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4 mental health myths to rethink

Texas A&M experts clarify four mental health myths and provide practical advice on managing mental wellness
Silhouette of young adult depicting mental health

In 1908, Clifford Beers published A Mind That Found Itself, an autobiography of his mental health hospitalization and abuse therein, which is credited with being the origin of what has become the mental health movement. Despite more than a century of awareness, myths and misinformation regarding mental health still exist. We spoke with five Texas A&M Health experts to get their views on a few of these mental health myths so more accurate information can be present within our community.

Myth 1: Mental health issues are a result of personality weakness or character flaws, and people can “snap out of it” if they try hard enough.

“That’s like saying you got cancer because you have a ‘personal weakness,’” said Kelly Sopchak, PhD, clinical assistant professor in the Texas A&M University School of Medicine and program manager of the Texas Child Health Access Through Telemedicine program. “There’s enough stuff that can happen to anybody that can knock them off track.”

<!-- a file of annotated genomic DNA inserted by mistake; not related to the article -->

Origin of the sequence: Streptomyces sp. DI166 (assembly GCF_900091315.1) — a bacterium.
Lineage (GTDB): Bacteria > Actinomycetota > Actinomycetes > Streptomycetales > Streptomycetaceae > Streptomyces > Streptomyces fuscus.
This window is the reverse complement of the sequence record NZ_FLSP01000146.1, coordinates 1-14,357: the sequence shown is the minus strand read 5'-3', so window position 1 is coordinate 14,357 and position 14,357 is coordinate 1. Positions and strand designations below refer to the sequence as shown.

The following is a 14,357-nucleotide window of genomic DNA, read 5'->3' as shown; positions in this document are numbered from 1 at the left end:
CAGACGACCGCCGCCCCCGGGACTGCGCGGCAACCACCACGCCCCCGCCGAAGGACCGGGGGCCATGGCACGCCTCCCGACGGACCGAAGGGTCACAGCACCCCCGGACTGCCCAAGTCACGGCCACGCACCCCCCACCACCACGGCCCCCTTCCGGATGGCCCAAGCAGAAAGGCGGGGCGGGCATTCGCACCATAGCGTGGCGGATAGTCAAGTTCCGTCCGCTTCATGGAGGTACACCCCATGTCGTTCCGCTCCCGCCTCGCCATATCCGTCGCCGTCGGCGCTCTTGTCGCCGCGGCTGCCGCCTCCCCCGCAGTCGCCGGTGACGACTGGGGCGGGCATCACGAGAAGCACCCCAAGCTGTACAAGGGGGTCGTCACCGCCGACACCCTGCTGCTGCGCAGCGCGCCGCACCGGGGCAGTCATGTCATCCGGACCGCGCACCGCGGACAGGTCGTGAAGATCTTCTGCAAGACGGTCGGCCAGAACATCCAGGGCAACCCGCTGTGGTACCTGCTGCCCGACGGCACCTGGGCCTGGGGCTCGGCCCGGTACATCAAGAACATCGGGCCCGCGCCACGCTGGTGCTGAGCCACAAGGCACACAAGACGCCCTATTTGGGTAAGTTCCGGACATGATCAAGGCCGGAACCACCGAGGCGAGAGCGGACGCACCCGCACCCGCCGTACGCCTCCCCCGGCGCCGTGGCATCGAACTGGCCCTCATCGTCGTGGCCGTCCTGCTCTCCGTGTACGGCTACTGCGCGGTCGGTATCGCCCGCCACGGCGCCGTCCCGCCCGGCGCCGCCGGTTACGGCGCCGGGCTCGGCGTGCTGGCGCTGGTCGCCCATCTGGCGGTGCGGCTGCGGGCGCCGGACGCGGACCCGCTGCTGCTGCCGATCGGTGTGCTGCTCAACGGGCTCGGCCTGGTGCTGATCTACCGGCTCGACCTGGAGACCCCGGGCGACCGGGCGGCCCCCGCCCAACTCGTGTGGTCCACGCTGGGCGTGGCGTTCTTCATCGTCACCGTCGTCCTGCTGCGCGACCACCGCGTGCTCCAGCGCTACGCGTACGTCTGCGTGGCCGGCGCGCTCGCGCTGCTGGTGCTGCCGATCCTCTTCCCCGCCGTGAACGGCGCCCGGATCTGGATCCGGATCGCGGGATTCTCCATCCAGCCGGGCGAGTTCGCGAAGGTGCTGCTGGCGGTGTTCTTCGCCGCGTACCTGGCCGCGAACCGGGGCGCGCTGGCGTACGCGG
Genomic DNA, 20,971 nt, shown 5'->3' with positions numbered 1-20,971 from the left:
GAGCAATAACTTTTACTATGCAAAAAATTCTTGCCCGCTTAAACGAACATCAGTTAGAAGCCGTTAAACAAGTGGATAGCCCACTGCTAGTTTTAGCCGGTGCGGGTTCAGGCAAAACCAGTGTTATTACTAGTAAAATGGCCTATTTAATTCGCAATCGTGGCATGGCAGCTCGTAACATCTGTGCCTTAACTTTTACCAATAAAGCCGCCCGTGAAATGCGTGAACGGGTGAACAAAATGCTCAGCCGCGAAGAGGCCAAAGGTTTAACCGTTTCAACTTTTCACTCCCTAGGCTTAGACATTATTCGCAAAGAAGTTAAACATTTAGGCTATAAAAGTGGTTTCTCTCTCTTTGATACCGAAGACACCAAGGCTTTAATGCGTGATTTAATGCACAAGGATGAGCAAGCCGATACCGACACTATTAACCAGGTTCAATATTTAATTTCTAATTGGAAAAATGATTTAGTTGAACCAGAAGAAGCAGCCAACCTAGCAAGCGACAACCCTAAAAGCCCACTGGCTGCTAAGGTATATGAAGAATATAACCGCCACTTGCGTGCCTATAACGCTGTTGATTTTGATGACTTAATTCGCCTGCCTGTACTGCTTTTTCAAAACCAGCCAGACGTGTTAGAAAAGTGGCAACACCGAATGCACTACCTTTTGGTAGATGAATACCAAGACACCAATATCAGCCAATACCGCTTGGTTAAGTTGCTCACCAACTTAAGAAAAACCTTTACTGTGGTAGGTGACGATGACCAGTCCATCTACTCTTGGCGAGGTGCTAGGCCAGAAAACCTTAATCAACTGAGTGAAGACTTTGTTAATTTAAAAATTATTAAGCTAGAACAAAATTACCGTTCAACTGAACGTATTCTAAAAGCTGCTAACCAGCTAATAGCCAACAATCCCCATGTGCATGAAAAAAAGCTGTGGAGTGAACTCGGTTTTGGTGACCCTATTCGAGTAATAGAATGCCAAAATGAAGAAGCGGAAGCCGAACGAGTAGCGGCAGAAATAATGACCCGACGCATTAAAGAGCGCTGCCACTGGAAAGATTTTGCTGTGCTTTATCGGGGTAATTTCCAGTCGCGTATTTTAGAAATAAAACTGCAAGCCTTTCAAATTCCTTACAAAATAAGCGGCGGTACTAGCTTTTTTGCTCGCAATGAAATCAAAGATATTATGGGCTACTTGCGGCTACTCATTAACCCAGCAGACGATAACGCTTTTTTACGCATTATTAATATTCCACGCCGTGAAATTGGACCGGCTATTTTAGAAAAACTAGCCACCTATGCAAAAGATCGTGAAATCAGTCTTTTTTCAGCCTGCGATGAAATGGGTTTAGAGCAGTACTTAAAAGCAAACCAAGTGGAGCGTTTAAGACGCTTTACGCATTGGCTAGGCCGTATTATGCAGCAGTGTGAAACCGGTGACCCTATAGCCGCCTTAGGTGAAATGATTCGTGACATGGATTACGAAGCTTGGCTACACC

One way to view mental health is as a spectrum of severity. We are all on the spectrum, and as we move through life, we can also move along that spectrum. There is only so much a person can control in their life, and an event can temporarily push us into a higher-severity location on that spectrum.

“If it were as simple as people snapping out of it, they would do it! The reality is that that doesn’t happen,” said James Deegear, PhD, ABPP, interim senior director of counseling and mental health care at Texas A&M University Health Services. “I believe people try their best, but then unfortunately realize they have limitations. There are times where they need added expertise and support.”

Myth 2: Because someone is struggling with their mental health, they need therapy and medication.

Therapy, medication or a combination of the two can do wonders for a person. Not all people require professional help, however, and the support they need can come from those around them instead. If someone you know seems to be struggling, lend them a patient ear.

Efficacy aside, there is another issue with this myth.

“A lot of people think they need therapy or medicine. Although both can be beneficial when you’re really suffering (or as preventative care when you’re doing well), the ability to access that care is limited due to a shortage of mental health providers in our country,” said Meredith Williamson, PhD, director of behavioral health and wellness at the School of Medicine and Texas A&M Health Family Care.

Millions of Texans don’t have access to mental health care close to home, with 97 percent of Texas (248 of 254 counties) lacking a sufficient number of mental health professionals to support their population. Social support can be an effective way to get help to people who need it but don’t have a critical need for professional help.